A very Expensive Dustbin – Part One

Innovation has always been at the heart of Formula 1. In the early days Mercedes introduced the first fuel injection system, Vanwall were the first to use disc brakes and Lotus pioneered the monocoque chassis.

Over the last thirty years or so, there has been times when the teams hard word (and millions of pounds) have seemed to be wasted when their new technology has fallen foul of the powers that be!

In 1977 Team Lotus unveiled the first ground effect car, an innovation that was discovered almost by accident! The team was testing new wings in the wind tunnel when the engineers first noticed being sucked towards the floor by the faster moving air under the car. They attached cardboard ‘skirts’ to the scale model to increase the effect and ground effects was born. The following year the Lotus 79 took 10 wins (out of 16) giving the team a one two in the championship to Andretti and Peterson. In 1979 most team had their own skirts in place and ground effect cars dominated Formula 1 until it was outlawed in 1983 in a bid to curb ever-increasing cornering speeds.

One notable variation of ground effects came midway through 1978 when Brabham turned up for round eight in Sweden with the BT46B ‘fan car’. The Brabham’s Alfa Romeo engine was too bulky to run the standard type air channels under the car so to get around this they connected the fan to the real of the car. Connected to the throttle, the fan accelerated the airflow under the car sucking it down like the skirts on the Lotus. The team claimed that it was to aid cooling but it fast became apparent that this wasn’t the case as Piquet romped off into the distance, winning by over half a minute. This was the only outing for the fan car as rival teams protested after the race. The win was allowed to stand but the BT46B was outlawed.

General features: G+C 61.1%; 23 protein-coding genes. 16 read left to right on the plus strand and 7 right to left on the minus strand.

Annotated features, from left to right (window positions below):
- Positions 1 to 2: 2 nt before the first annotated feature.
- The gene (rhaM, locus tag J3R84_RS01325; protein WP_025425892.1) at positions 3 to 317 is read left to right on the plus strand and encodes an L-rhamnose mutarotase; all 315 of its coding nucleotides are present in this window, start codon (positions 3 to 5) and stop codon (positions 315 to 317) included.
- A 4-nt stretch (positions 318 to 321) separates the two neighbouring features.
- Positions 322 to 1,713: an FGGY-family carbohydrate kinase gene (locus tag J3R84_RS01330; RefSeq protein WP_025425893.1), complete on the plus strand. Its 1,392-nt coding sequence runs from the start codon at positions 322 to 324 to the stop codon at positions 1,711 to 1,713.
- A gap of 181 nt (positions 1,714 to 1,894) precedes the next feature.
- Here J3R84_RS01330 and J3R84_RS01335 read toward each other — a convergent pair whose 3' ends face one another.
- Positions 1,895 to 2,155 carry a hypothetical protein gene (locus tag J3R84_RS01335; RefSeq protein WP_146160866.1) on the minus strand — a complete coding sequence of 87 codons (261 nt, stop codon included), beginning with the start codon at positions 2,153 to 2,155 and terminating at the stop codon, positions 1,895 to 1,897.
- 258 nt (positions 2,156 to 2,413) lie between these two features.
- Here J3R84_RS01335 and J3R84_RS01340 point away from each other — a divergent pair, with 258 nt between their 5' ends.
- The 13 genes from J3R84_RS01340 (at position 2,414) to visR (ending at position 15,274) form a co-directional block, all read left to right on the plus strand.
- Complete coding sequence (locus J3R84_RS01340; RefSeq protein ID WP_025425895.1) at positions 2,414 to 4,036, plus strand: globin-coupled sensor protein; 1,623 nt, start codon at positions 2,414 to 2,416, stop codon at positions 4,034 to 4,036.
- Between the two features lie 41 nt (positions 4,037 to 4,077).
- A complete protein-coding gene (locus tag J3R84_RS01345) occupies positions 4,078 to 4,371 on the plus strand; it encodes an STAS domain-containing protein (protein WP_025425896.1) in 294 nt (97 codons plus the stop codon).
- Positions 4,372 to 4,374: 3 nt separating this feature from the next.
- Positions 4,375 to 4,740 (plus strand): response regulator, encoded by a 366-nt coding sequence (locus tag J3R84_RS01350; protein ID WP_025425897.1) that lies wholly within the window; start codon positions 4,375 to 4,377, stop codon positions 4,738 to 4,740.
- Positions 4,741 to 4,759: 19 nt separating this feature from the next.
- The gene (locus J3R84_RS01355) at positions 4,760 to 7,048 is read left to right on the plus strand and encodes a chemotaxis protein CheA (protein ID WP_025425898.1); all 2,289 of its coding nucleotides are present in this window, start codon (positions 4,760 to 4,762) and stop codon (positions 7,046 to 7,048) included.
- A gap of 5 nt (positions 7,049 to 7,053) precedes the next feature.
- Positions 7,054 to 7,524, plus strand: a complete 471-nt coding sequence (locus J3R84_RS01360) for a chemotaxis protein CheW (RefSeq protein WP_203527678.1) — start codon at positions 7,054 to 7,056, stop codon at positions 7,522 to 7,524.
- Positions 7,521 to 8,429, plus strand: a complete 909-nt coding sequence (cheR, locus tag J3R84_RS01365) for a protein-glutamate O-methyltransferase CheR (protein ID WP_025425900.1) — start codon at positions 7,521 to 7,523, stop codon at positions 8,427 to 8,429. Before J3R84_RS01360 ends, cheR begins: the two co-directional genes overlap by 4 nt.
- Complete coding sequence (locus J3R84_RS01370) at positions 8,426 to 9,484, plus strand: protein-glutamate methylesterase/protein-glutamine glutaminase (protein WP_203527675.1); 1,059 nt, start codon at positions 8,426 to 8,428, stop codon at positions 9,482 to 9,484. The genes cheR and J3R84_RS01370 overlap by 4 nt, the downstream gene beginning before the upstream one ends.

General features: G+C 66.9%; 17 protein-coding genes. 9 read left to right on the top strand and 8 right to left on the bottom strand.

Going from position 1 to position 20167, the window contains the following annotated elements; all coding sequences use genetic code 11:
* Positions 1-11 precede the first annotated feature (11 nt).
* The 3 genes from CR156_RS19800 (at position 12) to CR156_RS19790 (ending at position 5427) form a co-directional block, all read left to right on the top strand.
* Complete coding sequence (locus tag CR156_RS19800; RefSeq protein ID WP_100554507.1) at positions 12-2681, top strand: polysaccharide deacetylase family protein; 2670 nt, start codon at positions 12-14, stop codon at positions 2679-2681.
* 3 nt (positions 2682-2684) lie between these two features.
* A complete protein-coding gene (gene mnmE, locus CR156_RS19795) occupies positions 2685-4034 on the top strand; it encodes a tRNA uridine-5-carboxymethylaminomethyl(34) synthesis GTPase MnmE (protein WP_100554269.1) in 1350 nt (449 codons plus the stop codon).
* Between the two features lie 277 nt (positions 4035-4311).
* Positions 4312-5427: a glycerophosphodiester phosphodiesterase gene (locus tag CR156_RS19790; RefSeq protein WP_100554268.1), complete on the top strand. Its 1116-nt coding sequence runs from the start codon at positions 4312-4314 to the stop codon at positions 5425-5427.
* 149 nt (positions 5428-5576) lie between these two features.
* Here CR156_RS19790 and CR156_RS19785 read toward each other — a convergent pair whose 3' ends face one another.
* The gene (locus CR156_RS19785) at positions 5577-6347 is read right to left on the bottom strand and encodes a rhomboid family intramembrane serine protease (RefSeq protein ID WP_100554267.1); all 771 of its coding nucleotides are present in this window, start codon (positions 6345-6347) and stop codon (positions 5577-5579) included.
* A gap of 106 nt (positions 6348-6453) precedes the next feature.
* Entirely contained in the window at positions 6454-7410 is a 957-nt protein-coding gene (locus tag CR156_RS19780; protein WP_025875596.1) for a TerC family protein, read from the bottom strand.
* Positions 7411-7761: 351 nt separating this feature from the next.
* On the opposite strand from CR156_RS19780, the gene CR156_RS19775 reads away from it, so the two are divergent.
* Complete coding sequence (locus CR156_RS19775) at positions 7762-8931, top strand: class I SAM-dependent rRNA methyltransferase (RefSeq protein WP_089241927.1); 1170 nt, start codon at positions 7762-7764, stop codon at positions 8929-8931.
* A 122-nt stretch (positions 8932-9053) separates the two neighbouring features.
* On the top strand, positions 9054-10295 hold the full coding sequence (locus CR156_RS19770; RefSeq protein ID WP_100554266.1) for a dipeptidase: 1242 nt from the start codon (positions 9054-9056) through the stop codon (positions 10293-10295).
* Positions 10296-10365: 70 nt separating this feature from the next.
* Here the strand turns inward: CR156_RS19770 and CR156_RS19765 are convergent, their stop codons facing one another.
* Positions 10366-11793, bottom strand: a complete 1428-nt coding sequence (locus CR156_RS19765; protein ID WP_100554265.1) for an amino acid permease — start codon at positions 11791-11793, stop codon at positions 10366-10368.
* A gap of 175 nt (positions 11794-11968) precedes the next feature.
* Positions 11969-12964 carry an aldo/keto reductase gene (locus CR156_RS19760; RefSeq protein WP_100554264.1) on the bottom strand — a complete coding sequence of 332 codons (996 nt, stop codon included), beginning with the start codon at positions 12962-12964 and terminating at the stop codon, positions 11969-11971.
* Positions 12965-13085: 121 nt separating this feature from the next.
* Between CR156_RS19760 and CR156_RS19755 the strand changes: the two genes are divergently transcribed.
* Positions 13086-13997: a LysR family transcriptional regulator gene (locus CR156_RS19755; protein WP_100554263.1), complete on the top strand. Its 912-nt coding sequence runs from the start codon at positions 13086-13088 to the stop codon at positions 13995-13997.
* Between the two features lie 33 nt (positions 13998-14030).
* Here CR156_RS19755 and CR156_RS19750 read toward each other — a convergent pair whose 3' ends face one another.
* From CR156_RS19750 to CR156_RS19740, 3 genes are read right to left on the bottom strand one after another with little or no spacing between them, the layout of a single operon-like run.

After the banning of ground effects, Lotus started looking into active suspension for their next big performance gain. In 1982 the Lotus 91 became the first car to be equipped with active ride technology although the early systems were still ‘reactive’, involving driver input to change the hydraulic settings. Ayrton Senna gave an active suspension car its first win in 1987 before being shelved at the end of 1988.

It wouldn’t be seen again until the final round of the 1991 season in Adelaide on the William FW14B. The race was too wet for the team to gather any decent data but as winter testing got under way it became clear how good the car was. During 1992 and 1993 the FW14B and FW15 chalked up 20 wins out of 32 racers, delivering two drivers and constructors titles in the process. Active suspension was banned at the end of 1993 and is probably the most expensive item in the F1 dust bin.


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